I knew it was doable since the awesome Devoxx4Kids team has successfully declined these events around the world. But my engineering spider-senses told me it would be quite a humongous task. I was right but it’s one of those projects where you need to jump first and think later.

What did we do?

For the 6 to 10 years old boys and girls, we have done a Scratch workshop. Scratch is awesome, it has all the basics of programming: blocks, loops, conditions, events, event sharing, etc…​ Here, not need to prepare much, explain the basics and let the kids go (see below).

For the 10+ kids, we have done the Arduino workshop: programming electronics for the win :) We have reused the Devoxx4Kids one verbatim.

We were also lucky to have the Aldebaran team with us. So the kids moved up from the basics of programming to full Nao robot programming. Nao is a serious guest start and actually easier to program than Scratch :)

What are the challenges?

You need to prepare everything material wise

We installed a fresh Fedora 22 on all laptops to get everything set up the same: this really helped as we did not have to fight different environments. To be safe, we used ethernet and not WiFi: some WiFi routers don’t enjoy too many laptops at once.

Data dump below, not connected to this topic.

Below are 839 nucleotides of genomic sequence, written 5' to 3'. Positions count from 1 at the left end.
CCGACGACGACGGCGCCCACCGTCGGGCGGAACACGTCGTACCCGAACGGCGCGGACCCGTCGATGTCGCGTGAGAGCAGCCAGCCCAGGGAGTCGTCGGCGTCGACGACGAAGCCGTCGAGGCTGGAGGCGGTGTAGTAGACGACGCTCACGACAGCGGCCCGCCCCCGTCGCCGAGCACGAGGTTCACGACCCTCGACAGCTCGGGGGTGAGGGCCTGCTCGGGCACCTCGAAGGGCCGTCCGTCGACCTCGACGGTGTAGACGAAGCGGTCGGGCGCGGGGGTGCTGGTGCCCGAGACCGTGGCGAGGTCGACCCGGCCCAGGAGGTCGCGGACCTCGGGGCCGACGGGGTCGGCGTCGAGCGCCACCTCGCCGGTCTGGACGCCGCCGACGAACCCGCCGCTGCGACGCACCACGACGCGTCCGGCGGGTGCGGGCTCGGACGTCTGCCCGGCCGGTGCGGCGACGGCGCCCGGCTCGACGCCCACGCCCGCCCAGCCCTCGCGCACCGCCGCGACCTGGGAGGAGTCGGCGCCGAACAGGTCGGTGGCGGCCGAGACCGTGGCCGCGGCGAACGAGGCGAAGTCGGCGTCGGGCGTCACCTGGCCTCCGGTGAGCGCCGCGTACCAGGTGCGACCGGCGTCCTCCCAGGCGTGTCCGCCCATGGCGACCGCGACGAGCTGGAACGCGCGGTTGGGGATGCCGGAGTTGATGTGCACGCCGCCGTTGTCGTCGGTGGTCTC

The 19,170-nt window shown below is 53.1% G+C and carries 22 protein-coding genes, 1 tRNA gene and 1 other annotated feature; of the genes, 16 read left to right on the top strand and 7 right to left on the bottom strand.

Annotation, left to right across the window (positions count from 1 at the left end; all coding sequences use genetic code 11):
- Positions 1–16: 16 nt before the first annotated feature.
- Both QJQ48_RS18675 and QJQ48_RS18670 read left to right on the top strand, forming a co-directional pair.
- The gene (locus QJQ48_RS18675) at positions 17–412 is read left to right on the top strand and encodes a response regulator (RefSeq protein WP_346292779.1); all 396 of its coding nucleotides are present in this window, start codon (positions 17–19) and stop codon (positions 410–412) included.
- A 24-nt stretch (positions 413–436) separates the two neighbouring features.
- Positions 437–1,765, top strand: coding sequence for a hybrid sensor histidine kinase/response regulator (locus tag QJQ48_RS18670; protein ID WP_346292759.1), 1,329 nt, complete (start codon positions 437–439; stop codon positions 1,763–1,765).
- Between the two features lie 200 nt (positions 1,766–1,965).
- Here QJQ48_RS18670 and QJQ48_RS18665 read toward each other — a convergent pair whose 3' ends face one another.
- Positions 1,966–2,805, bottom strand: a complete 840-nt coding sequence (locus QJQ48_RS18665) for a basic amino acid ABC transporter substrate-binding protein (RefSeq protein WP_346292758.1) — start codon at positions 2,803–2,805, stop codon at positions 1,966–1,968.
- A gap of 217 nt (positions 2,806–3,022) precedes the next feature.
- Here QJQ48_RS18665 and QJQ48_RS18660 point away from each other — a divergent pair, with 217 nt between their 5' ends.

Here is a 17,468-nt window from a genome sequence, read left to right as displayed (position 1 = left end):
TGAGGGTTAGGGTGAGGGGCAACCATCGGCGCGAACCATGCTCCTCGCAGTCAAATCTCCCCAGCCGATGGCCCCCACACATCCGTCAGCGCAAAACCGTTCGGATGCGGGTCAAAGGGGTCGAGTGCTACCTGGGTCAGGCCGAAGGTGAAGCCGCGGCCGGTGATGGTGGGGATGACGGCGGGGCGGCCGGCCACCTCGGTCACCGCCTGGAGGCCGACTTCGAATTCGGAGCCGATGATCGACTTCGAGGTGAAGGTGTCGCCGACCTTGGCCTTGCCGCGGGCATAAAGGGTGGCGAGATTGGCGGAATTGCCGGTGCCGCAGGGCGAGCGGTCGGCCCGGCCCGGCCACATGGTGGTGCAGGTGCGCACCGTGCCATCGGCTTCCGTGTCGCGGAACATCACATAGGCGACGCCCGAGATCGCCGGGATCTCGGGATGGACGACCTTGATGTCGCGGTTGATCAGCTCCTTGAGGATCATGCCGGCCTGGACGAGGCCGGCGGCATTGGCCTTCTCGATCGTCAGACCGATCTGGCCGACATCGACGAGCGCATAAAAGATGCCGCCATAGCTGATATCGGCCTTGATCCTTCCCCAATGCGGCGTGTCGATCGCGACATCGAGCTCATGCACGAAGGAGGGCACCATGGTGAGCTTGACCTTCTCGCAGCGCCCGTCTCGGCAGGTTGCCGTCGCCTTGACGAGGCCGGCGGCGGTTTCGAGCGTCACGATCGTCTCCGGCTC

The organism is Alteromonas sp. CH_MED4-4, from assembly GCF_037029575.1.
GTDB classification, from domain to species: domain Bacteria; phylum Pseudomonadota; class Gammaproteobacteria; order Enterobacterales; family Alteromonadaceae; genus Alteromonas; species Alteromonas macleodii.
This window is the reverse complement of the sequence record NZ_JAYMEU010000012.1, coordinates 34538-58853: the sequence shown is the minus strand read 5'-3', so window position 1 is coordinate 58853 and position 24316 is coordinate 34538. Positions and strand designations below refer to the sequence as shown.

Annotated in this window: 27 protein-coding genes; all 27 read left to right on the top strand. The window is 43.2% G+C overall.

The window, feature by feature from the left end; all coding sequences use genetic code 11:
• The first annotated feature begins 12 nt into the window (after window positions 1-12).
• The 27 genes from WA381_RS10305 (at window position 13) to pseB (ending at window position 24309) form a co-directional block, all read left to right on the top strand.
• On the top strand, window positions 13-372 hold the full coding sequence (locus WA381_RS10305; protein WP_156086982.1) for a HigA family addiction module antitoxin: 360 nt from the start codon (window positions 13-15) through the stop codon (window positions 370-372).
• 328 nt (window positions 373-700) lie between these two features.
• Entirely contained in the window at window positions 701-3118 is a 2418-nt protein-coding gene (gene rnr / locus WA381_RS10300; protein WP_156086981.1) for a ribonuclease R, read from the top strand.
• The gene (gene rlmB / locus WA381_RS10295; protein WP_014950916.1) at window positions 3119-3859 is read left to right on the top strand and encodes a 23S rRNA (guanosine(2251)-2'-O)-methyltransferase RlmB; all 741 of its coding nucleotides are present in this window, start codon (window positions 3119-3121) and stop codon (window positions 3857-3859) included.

Don’t go too long

For the 6-10 years old, they started to slowly drift after one hour. Don’t go over 1h30 per workshops and do breaks between them. For the 10+, they actullally went beyond our 1h30 and chose coding over cakes: success!

Limit the introduction and slides as much as possible

Developers don’t like slides. It turns out kids disregard them after 4 mins top. I had to cut the presentation quickly and instead…​

Do customized assistance

Show them by pair-kid-programming how to do the basic things and let them do what they want: help them achieve their goal: story, adventure, games etc…​ One grown up for one to two laptops, two kids per laptops. Max. They will be much more engaged.

Special thanks